Christopher Sly

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Christopher Sly
The Taming of the Shrew character
Sly Induction.jpg
The Hostess demands payment from Sly, illustration by H.C. Selous from The Plays of William Shakespeare: The Comedies, edited by Charles Cowden Clarke and Mary Cowden Clarke (1830)
Created byWilliam Shakespeare

Christopher Sly is a minor character in William Shakespeare's The Taming of the Shrew. He is a drunk man who is easily dominated by women, set up as a foil to Petruchio, the central male character in the play.


The Taming of the Shrew is a play within a play. The frame play, where the action opens (called the "Induction," just prior to Act One), shows a drunk Christopher Sly being ejected from a bar by its hostess. A wealthy lord arrives, finds Sly in a drunken stupor, and decides to play a prank on him. With Sly asleep in his intoxication, the lord's men dress Sly in fine apparel and the men in turn dress up as servants and one even as Sly's wife, in an effort to persuade Sly when he wakes up that he is an aristocrat. After this task is accomplished, the lord’s men perform what we know as The Taming of the Shrew. He briefly is seen again making a comment about having some privacy with his "wife" (actually a pageboy in drag).

In the standard version of the play the audience never sees or hears from Christopher Sly again and thus assume that he has probably fallen asleep. Another version has a closing segment in which Sly, deposited back outside the tavern in a stupor once more, says he will return home to deal with his own shrewish wife, having had "the best dream that ever I had in my life" in which he learned how to "tame a shrew". The closing part of the frame-play does not appear in the text of The Taming of the Shrew as it was published in the First Folio. It only appears in the version published in quarto as The Taming of a Shrew (rather than "the" Shrew).

Warwickshire connection[edit]

Sly says he is from Burton Heath, where Shakespeare's aunt and uncle lived. He also mentions a "Marian Hacket, the fat alewife of Wincot". Wincot is where Shakespeare's mother was born. Both these villages are near Stratford-upon-Avon, Warwickshire, where Shakespeare grew up. Marian Hacket is said to be the landlady of an ale house, who allows Sly to build up an unpaid tab of 14 pence, but ejects him when he fails to pay up (presumably the same person as the "hostess" who appears at the beginning of the play). Reference is also made to a barmaid called Cicily Hacket, probably Marian's daughter. A Hacket family lived in Wincot at this time, but it is not known whether Marian and Cicily Hacket were real innkeepers.[1]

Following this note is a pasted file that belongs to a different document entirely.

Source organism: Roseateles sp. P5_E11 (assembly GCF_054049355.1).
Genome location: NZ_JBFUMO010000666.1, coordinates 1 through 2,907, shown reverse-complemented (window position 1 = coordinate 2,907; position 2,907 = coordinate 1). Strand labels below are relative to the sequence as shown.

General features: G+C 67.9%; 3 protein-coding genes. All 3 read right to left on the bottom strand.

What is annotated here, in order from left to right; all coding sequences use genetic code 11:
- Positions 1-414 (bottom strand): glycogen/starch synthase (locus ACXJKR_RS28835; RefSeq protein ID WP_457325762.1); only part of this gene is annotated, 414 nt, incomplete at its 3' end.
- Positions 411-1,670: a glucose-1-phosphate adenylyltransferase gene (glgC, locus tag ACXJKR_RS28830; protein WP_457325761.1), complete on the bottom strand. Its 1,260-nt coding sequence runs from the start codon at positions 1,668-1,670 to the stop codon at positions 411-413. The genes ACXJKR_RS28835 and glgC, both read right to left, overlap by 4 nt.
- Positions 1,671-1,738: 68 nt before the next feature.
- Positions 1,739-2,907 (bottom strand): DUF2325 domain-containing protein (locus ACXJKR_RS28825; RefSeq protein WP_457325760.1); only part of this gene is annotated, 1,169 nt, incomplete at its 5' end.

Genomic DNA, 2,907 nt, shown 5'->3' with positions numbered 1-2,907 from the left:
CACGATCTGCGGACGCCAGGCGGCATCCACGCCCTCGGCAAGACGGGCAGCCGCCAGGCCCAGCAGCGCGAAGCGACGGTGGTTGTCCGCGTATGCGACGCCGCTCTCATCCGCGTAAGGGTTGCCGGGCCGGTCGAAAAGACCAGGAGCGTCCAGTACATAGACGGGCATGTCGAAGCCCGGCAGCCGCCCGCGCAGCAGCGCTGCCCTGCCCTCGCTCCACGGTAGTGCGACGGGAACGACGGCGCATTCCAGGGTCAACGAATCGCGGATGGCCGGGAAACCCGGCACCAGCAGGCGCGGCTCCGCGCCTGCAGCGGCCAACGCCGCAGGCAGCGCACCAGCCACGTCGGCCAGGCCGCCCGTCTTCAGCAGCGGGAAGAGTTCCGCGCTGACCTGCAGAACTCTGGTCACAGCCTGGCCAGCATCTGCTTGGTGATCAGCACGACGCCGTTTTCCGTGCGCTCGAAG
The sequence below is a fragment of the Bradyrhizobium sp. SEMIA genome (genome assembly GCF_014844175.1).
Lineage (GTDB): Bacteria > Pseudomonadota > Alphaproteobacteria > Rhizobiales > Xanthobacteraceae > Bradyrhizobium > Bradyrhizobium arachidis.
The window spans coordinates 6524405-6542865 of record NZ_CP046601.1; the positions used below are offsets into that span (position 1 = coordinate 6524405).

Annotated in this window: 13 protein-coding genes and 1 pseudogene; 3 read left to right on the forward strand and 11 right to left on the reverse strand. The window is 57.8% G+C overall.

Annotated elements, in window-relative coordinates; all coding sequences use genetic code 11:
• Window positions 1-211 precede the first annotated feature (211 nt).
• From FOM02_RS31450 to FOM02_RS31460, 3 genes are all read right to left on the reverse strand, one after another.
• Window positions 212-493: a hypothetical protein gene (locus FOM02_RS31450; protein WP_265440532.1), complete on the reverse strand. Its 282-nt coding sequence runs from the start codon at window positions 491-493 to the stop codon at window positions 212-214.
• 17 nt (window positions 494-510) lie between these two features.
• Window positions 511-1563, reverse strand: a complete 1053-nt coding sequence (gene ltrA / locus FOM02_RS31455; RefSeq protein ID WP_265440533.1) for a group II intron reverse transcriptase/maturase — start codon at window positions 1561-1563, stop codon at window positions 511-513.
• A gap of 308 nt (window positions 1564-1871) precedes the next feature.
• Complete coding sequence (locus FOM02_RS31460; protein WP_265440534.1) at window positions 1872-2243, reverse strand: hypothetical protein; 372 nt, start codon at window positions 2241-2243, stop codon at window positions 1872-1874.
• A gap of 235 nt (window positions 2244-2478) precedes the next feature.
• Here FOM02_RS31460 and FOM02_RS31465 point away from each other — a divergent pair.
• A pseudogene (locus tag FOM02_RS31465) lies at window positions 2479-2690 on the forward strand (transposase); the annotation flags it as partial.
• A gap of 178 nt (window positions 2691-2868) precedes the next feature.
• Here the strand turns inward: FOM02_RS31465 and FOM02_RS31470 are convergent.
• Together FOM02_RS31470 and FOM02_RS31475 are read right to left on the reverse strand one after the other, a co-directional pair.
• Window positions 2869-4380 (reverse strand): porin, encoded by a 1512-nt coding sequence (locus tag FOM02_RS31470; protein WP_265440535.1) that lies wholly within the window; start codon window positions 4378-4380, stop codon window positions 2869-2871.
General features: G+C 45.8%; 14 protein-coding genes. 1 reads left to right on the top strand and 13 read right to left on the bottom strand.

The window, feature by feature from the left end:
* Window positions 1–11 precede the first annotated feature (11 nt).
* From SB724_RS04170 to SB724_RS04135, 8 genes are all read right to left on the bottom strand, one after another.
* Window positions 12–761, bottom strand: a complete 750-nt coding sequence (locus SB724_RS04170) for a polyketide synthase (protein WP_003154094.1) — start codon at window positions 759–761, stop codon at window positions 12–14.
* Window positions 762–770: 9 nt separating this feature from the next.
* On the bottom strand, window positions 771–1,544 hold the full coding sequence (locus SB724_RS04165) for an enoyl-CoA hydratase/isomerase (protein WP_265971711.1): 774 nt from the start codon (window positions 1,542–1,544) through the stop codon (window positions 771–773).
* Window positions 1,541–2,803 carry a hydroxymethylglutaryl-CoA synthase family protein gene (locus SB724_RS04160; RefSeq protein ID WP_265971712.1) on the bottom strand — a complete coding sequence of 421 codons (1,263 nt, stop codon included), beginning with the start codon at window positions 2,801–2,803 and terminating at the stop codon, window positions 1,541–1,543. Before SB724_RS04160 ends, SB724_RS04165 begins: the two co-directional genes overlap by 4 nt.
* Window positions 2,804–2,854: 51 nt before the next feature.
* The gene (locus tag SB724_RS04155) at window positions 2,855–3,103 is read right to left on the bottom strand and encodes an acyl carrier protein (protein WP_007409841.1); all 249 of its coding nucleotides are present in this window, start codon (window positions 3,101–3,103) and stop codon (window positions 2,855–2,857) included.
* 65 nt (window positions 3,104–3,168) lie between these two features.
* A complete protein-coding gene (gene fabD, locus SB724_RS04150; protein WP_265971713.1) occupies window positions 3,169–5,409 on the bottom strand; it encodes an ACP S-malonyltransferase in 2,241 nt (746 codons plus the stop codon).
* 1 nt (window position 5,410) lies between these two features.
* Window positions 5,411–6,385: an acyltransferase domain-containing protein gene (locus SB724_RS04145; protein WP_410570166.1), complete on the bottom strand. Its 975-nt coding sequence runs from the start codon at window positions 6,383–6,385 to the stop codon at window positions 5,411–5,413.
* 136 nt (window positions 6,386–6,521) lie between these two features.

Sly lists his past occupations, insisting that he was born a peddler, trained as a cardmaker, but worked as a "bearherd", (meaning a keeper of bears used in bear-baiting entertainments) before becoming a tinker.[2]

Appearances in other works[edit]

Christopher Sly is mentioned in the novel The Eyre Affair, by Jasper Fforde. A man named Victor Analogy explains that the reason why Christopher Sly does not appear after Act One of The Taming of the Shrew is because the character of Sly was, in fact, summoned out of the original copy of the play and thus was removed from the play's plot. Victor Analogy explains, "Six years ago an uneducated drunk who spoke only Elizabethan English was found wandering in a confused state just outside Warwick. He said that his name was Christopher Sly, demanded a drink and was very keen to see how the play turned out."[3]


  • Shakespeare, William. "The Taming of the Shrew." The Complete Pelican Shakespeare (Pelican Shakespeare). New York: Penguin Classics, 2002. 144. Print.
  • Ranald, Margaret L. (1 January 1963). "Introduction To The Taming Of The Shrew". Monarch Notes. HighBeam Research. Archived from the original on 26 October 2012. Retrieved 1 August 2009.


  1. ^ Honan, Park, Shakespeare: A Life, Oxford University Press, 1998, p.135.
  2. ^ Dowd, Michelle; Korda, Natasha (2011). Working Subjects in Early Modern English Drama. Farnham, England: Ashgate. p. 7. ISBN 978-1-4094-1077-5.
  3. ^ Fford, Jasper (2002). The Eyre Affair. New York: Viking Penguin. p. 206. ISBN 9780670030644.